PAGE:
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While a scientific truth, or the mathematical expression of it, is not a patentable invention, a novel and useful structure created with the aid of knowledge of scientific truth may be.
Respondent inventors filed with petitioner Patent Office an application for an invention, which was described as being related to the processing of data by program and more particularly to the programmed conversion of numerical information in general-purpose digital computers. They purported to cover any use of the claimed method in a general-purpose digital computer of any type. Certain claims by the inventors were rejected by the Patent Office but sustained by the lower court.
Did the inventors’ method for converting numerical information from binary-coded decimal numbers into pure binary numbers, for use in programming conventional general-purpose digital computers constitute a patentable "process" within the meaning of the Patent Act, 35 U. S. C. § 100 (b)?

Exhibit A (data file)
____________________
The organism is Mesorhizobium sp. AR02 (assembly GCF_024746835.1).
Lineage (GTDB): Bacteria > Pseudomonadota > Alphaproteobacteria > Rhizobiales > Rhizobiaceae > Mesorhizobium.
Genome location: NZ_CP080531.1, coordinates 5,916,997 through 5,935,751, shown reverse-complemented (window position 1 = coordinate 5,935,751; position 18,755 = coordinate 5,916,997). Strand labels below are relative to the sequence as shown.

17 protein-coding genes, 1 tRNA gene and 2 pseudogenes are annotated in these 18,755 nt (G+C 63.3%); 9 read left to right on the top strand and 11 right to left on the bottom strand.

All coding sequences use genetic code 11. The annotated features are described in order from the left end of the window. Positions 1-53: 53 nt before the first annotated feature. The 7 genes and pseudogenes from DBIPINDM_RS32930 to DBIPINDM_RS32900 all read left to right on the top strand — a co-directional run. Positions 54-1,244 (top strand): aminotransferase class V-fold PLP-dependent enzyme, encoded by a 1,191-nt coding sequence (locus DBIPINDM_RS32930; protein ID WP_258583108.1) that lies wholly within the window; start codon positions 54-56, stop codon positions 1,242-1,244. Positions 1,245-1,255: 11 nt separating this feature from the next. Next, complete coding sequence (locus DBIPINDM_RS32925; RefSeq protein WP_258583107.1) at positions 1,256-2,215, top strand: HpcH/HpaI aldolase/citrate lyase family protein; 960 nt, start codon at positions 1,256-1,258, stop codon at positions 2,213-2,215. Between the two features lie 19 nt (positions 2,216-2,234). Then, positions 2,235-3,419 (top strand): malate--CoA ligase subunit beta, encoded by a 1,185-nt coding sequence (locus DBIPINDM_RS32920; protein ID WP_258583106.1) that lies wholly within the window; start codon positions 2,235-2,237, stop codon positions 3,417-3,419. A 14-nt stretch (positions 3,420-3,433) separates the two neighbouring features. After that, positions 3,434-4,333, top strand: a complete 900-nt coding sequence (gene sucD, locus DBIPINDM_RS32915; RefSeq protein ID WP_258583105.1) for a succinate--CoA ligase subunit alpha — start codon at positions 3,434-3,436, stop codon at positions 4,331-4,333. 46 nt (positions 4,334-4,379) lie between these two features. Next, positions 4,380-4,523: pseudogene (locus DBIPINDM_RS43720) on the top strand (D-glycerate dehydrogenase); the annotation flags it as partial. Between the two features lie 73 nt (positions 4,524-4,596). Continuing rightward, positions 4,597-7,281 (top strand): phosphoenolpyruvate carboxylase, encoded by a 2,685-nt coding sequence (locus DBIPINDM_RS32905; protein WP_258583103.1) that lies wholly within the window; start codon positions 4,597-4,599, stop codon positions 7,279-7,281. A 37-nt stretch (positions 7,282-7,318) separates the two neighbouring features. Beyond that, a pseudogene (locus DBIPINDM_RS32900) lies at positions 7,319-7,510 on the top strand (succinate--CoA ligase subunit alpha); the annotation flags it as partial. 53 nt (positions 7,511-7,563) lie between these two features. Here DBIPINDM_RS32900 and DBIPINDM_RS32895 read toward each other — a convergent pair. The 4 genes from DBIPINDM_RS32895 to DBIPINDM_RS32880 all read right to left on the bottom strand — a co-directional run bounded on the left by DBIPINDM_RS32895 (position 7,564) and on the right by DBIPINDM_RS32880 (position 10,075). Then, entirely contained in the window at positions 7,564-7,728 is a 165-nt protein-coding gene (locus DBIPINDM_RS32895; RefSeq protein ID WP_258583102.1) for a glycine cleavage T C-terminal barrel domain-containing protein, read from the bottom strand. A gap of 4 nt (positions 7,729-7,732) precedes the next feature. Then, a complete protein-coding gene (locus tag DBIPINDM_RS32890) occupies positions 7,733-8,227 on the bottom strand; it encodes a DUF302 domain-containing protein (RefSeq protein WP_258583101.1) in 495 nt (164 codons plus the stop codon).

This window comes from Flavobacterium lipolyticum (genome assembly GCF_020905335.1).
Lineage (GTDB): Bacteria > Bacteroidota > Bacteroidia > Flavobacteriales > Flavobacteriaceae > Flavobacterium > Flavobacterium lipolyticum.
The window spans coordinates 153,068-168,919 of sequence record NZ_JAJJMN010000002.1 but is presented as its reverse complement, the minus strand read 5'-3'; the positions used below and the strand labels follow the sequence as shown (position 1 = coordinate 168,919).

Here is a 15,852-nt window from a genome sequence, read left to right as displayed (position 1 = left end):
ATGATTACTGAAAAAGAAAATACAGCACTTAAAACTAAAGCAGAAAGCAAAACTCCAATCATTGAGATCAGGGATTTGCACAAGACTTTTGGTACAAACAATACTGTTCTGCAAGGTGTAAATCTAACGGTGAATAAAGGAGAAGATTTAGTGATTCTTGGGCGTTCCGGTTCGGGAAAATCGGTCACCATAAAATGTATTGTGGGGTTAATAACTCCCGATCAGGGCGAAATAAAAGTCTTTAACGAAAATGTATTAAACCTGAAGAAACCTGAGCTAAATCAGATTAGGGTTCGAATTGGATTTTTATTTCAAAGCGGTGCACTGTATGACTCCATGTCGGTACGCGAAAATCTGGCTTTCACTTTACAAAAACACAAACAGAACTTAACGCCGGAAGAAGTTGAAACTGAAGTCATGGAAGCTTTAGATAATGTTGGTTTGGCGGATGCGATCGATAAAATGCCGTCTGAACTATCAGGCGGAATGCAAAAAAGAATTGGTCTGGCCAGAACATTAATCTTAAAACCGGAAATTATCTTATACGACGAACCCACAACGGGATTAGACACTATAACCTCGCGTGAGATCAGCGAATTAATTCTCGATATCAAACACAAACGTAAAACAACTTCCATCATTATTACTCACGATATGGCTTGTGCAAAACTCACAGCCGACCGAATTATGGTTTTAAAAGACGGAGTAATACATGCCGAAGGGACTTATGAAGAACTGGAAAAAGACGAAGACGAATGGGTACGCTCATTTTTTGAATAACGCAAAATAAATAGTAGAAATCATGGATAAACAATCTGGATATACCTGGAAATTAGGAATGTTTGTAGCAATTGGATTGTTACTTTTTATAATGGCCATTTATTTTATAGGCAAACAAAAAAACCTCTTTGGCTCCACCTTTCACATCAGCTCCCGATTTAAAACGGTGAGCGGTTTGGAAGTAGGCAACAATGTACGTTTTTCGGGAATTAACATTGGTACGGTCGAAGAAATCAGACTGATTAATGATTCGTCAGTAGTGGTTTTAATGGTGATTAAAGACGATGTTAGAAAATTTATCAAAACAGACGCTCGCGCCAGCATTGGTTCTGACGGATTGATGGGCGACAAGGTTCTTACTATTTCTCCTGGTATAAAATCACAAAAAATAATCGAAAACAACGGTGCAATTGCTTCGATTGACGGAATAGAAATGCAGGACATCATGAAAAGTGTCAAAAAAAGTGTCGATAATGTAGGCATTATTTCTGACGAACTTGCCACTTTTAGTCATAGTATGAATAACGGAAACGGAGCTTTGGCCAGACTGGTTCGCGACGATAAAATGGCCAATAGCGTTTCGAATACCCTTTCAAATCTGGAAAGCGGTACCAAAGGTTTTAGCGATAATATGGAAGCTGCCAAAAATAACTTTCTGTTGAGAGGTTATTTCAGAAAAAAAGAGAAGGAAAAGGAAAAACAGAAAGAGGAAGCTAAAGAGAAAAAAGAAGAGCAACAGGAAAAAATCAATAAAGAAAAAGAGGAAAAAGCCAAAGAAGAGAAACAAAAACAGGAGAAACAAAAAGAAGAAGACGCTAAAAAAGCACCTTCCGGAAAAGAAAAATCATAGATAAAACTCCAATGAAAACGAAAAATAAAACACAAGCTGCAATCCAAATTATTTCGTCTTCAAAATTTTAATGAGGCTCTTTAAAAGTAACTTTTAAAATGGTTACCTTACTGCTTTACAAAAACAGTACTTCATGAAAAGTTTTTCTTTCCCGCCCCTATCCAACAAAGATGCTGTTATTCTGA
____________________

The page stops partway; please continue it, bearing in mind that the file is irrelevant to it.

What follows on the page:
The United States Supreme Court held that the process claimed was so abstract and sweeping as to cover both known and unknown uses and therefore was an attempt to patent an idea, not an actual process. Therefore, the decision of the lower court was reversed and the inventors’ patent was not upheld on the contested claims.